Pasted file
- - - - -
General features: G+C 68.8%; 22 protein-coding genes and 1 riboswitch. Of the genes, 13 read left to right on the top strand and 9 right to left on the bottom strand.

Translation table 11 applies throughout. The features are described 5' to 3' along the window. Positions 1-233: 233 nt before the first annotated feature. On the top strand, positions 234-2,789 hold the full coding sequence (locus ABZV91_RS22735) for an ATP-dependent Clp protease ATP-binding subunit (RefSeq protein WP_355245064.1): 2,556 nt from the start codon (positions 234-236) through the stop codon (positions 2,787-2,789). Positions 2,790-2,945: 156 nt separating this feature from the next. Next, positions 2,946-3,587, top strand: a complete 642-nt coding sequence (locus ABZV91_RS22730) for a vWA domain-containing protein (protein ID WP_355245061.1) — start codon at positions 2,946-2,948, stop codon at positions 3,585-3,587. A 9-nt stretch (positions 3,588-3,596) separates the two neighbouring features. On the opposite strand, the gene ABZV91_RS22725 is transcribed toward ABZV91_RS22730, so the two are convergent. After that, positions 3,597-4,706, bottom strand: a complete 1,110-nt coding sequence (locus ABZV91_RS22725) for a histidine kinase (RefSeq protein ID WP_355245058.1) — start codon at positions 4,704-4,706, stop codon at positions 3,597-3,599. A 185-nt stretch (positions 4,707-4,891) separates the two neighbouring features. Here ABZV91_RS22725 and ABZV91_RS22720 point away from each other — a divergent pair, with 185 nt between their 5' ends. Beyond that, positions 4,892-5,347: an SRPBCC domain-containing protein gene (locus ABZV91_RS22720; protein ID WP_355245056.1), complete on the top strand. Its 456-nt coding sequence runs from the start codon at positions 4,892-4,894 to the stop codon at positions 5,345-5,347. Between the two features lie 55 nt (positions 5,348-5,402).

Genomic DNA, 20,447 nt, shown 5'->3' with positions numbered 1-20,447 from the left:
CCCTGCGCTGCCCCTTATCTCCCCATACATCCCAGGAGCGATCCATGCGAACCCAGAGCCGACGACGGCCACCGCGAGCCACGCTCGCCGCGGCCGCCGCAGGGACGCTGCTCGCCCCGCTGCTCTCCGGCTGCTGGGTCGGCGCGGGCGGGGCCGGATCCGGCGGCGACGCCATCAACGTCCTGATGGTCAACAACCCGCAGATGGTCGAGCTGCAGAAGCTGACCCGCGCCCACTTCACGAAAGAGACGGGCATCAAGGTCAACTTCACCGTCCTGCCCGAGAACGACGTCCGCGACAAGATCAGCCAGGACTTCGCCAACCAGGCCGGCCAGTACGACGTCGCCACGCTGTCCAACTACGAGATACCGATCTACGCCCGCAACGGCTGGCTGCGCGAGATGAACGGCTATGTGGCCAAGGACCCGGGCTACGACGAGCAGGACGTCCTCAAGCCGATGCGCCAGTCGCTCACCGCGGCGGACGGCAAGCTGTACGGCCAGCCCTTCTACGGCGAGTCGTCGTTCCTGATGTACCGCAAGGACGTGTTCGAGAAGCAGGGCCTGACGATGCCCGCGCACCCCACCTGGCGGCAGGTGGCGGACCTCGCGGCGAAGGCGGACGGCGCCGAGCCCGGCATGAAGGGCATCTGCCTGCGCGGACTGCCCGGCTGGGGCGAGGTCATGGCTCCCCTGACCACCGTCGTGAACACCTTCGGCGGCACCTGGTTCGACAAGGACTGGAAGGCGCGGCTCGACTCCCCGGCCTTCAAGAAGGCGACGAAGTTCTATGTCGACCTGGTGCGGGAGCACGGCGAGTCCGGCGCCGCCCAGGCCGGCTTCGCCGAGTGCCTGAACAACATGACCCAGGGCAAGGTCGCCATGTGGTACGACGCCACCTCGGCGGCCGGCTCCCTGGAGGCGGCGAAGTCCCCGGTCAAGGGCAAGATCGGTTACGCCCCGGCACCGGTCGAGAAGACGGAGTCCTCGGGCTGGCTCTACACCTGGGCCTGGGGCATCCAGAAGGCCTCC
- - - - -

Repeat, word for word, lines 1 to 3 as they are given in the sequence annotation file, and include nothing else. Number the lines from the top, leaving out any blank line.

General features: G+C 68.8%; 22 protein-coding genes and 1 riboswitch. Of the genes, 13 read left to right on the top strand and 9 right to left on the bottom strand.

Translation table 11 applies throughout. The features are described 5' to 3' along the window. Positions 1-233: 233 nt before the first annotated feature. On the top strand, positions 234-2,789 hold the full coding sequence (locus ABZV91_RS22735) for an ATP-dependent Clp protease ATP-binding subunit (RefSeq protein WP_355245064.1): 2,556 nt from the start codon (positions 234-236) through the stop codon (positions 2,787-2,789). Positions 2,790-2,945: 156 nt separating this feature from the next. Next, positions 2,946-3,587, top strand: a complete 642-nt coding sequence (locus ABZV91_RS22730) for a vWA domain-containing protein (protein ID WP_355245061.1) — start codon at positions 2,946-2,948, stop codon at positions 3,585-3,587. A 9-nt stretch (positions 3,588-3,596) separates the two neighbouring features. On the opposite strand, the gene ABZV91_RS22725 is transcribed toward ABZV91_RS22730, so the two are convergent. After that, positions 3,597-4,706, bottom strand: a complete 1,110-nt coding sequence (locus ABZV91_RS22725) for a histidine kinase (RefSeq protein ID WP_355245058.1) — start codon at positions 4,704-4,706, stop codon at positions 3,597-3,599. A 185-nt stretch (positions 4,707-4,891) separates the two neighbouring features. Here ABZV91_RS22725 and ABZV91_RS22720 point away from each other — a divergent pair, with 185 nt between their 5' ends. Beyond that, positions 4,892-5,347: an SRPBCC domain-containing protein gene (locus ABZV91_RS22720; protein ID WP_355245056.1), complete on the top strand. Its 456-nt coding sequence runs from the start codon at positions 4,892-4,894 to the stop codon at positions 5,345-5,347. Between the two features lie 55 nt (positions 5,348-5,402).

Genomic DNA, 20,447 nt, shown 5'->3' with positions numbered 1-20,447 from the left: